Apple’s Australia headaches are continuing, as the country’s Australian Competition and Consumer Commission (ACCC) consumer watchdog has filed a lawsuit against the company.
The suit is based on an investigation into Apple’s business practices, sparked by the disastrous Error 53 fault which disabled iPhones which had a home button or cables related to Touch ID replaced by an unauthorized third-party.
Although Apple quickly apologized for the error and released a software fix, the Australian consumer watchdog alleges that Apple has breached consumer law in multiple instances by denying warranty repairs for customers who have used third party repairers.
As the organization notes:
“The ACCC investigation revealed that Apple appears to have routinely refused to look at or service consumers’ defective devices if a consumer had previously had the device repaired by a third party repairer, even where that repair was unrelated to the fault.
Under the Australian Consumer Law, there are a number of “consumer guarantees” regarding the quality, suitability for purpose and other characteristics of goods and services, and consumers are entitled to certain remedies at no cost where goods and services do not comply with the consumer guarantees.”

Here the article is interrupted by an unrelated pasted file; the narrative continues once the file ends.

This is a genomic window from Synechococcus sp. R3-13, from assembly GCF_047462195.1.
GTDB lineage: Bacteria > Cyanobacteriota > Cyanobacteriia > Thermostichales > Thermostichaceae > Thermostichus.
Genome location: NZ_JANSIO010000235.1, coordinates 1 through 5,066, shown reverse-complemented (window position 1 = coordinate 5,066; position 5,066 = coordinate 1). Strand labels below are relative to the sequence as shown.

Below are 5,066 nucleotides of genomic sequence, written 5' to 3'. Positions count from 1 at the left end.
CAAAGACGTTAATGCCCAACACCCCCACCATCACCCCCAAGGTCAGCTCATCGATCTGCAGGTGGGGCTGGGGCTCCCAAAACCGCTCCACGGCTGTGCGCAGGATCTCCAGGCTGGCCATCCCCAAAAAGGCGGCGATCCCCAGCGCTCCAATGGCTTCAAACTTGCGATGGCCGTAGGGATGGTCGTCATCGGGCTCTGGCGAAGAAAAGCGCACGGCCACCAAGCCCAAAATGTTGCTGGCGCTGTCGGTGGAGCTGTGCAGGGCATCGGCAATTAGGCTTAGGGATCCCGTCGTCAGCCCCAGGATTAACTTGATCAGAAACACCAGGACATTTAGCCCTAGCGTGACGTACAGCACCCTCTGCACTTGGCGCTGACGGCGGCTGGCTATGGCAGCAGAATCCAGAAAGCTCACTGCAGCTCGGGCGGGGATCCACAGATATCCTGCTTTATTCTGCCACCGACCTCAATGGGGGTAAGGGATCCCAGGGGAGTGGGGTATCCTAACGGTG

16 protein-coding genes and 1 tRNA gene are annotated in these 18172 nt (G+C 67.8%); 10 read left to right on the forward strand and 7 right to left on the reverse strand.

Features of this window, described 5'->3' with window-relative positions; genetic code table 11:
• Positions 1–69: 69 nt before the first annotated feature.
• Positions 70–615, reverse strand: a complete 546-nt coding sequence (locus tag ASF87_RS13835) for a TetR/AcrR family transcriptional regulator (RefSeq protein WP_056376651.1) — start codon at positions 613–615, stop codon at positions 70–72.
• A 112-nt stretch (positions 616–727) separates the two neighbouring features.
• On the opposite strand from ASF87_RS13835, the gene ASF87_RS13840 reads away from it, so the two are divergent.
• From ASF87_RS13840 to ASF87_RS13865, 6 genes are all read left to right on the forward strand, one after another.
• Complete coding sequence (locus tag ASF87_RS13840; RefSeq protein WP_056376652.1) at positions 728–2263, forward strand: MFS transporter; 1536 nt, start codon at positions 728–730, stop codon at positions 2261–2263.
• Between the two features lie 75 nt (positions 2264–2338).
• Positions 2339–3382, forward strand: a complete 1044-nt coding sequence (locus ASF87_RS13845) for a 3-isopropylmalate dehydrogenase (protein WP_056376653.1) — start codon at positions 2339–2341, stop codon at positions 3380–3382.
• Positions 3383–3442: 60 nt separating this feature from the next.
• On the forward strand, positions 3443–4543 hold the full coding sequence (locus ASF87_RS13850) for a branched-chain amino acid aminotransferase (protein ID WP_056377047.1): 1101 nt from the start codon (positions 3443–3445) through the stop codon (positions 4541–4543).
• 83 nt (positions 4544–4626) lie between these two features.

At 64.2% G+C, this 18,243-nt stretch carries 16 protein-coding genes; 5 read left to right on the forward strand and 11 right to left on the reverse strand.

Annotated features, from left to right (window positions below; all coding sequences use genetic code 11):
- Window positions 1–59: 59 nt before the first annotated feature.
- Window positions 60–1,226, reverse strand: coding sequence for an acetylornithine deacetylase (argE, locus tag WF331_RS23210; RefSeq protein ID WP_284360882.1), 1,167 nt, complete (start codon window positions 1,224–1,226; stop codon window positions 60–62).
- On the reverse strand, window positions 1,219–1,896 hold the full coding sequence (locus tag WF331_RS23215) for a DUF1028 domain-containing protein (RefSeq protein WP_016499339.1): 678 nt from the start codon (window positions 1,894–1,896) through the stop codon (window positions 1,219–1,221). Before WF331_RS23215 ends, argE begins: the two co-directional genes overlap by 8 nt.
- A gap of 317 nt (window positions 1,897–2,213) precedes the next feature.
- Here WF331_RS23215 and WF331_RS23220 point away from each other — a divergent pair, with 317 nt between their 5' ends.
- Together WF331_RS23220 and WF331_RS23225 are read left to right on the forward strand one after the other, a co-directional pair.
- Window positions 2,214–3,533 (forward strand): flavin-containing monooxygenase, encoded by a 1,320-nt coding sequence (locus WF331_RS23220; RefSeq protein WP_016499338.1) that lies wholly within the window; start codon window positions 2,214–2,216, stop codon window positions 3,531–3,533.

In a statement, ACCC Chairman Rod Sims said that, “As consumer goods become increasingly complex, businesses also need to remember that consumer rights extend to any software or software updates loaded onto those goods. Faults with software or software updates may entitle consumers to a free remedy under the Australian Consumer Law.”
Reportedly, the ACCC claims 275 customers have had their right breached, with each breach carrying a maximum penalty for Apple of $1.1 million AUS ($830,000 U.S.) — although it’s extremely unlikely that Apple would have to pay this much.
This isn’t the first time Apple has clashed with the ACCC. Previously it accused Apple of misleading Australian consumers about their rights to refunds, replacements, and repairs. Apple has also been criticized in Australia for allegedly shifting close to $8.1 billion in untaxed profits from its Australian operations to Ireland over the past decade.
Most recently, Apple hit out at Australian banks for attempting to “delay or even block” the expansion of Apple Pay. In that case, Apple made its case to the ACCC, saying that the banks were hurting consumers and small card issuers.
Despite this turbulent relationship, however, a recent survey suggested that — even more than five years after Steve Jobs’ death — a third of Australians still rank the former Apple CEO as the ultimate dream boss. Steve Wozniak sure seems to like the country, too!